Harvard researchers say Exxon misled public on climate science
Two Harvard University researchers said in a study published on Wednesday they had collected scientific data proving Exxon Mobil Corp made “explicit factual misrepresentations” in newspaper ads it purchased to convey its views on the oil industry and climate science.
In an article in the journal Environmental Research Letters researchers, Geoffrey Supran and Naomi Oreskes, said they examined 187 documents, including internal memos, peer-reviewed papers by Exxon scientists and New York Times “advertorials” – paid advertisements in the style of opinion pieces. They said they used a social science analysis method to turn statements in the documents into data points that could be counted and compared to each other.
Supran and Oreskes said that while, as early as 1979, Exxon scientists acknowledged burning fossil fuels was adding more carbon dioxide to the atmosphere and causing global temperatures to rise, the company’s position in newspaper ads remained significantly different by consistently asserting doubt about climate science.
Exxon spokesman Scott Silvestri said the researchers’ study was “inaccurate and preposterous” and that their goal was to attack the company’s reputation at the expense of its shareholders.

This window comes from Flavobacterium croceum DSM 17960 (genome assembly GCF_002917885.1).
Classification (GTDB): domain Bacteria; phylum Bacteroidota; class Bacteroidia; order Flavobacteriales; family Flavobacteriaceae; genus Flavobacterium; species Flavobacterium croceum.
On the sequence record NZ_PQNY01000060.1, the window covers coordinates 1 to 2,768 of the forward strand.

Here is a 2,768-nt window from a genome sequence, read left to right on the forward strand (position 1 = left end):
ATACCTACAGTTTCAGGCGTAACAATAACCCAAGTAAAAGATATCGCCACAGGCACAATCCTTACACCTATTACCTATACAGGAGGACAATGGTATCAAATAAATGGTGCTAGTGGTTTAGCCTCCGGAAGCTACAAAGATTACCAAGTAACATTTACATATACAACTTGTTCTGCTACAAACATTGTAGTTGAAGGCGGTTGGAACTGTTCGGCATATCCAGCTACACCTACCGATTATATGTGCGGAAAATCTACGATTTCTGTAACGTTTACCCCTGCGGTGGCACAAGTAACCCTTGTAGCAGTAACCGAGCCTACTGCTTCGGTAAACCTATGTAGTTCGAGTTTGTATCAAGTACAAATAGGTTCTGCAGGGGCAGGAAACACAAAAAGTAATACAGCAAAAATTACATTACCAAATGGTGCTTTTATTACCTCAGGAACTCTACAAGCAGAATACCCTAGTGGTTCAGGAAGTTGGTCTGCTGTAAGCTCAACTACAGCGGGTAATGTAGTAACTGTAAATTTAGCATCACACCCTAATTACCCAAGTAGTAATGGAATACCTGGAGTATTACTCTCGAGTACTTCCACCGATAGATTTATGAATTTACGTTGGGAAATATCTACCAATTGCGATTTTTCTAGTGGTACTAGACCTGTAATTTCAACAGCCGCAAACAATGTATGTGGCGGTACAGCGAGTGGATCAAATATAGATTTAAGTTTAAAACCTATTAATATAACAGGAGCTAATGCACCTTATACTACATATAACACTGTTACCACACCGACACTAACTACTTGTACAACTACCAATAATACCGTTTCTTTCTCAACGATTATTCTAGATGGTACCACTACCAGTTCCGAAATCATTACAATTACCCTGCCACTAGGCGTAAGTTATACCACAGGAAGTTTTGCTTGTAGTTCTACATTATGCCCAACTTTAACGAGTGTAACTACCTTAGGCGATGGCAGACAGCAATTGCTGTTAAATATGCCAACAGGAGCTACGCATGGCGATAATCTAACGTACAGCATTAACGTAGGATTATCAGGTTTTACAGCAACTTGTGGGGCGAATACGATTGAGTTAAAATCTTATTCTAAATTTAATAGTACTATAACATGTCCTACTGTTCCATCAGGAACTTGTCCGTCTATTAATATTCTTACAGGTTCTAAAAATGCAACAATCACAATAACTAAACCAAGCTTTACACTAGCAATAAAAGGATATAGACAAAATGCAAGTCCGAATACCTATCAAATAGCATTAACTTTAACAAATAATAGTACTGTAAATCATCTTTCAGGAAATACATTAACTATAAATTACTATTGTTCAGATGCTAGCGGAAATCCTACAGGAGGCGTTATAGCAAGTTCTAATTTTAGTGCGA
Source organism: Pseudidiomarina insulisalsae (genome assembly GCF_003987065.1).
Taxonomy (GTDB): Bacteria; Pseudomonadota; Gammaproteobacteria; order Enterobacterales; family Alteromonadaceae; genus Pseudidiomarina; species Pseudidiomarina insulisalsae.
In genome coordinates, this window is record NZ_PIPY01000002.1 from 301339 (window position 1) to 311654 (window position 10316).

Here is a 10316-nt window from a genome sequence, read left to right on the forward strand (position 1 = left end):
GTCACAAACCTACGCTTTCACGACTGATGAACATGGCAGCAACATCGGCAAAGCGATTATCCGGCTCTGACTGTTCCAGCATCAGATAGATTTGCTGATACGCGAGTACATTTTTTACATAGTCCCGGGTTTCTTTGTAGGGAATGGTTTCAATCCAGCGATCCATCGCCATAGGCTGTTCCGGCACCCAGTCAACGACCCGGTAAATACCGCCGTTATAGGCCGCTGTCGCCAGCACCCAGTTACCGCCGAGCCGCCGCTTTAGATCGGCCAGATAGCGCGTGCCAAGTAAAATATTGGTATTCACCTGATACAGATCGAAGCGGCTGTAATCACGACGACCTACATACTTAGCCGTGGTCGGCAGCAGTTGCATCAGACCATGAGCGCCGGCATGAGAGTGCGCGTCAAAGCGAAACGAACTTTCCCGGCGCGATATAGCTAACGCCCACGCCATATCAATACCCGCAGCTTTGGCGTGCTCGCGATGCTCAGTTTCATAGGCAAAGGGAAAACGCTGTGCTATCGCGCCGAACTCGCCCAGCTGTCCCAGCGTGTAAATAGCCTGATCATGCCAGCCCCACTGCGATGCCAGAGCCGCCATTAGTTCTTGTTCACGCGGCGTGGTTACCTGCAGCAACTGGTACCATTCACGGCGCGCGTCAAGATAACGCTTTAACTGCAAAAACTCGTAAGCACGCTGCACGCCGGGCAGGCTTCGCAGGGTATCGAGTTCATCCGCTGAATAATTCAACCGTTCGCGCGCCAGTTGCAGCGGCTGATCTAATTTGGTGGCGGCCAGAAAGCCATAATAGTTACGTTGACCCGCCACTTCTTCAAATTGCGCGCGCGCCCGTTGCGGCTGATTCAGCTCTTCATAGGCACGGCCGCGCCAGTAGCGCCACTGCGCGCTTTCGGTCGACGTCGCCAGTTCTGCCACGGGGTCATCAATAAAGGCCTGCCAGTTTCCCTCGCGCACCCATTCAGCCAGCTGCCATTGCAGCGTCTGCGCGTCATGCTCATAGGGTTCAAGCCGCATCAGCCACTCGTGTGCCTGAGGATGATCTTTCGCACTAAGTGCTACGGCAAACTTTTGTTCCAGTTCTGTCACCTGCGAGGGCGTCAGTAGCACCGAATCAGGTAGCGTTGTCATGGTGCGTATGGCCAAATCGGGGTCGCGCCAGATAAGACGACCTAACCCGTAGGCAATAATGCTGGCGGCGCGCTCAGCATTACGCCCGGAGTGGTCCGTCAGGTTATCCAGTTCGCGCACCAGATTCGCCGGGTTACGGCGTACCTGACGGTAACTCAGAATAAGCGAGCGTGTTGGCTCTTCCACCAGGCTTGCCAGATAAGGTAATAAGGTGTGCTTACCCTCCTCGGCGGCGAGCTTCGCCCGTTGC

“Our statements have been consistent with our understanding of climate science,” he said.
In an interview on Tuesday, Oreskes said the impetus for the study came from Exxon’s responses to reports in InsideClimate News and the Los Angeles Times in September 2015 and October 2015, respectively, that Exxon’s scientists had long known of the dangers fossil fuels posed to the earth’s climate.
“They accused the journalists of cherry-picking,” Oreskes said of Exxon’s responses. “They also posted a collection of documents on their website. They said ‘read the documents and make up your own mind.’ We thought that was an excellent opportunity.”
Oreskes and Supran pointed to ads such as a 1997 Mobil article that read “Let’s face it: The science of climate change is too uncertain to mandate a plan of action that could plunge economies into turmoil.” A 2000 advertorial said a U.S. government report on climate change put the “political cart before the horse” and was “based on unreliable models.”
In his statement on Wednesday, Silvestri offered two examples from New York Times advertorials that Exxon bought, both published in the year 2000, which he said showed the company did not try to cast doubt on climate change.
“Enough is known about climate change to recognize it may pose a legitimate long-term risk and that more needs to be learned about it,” one statement read.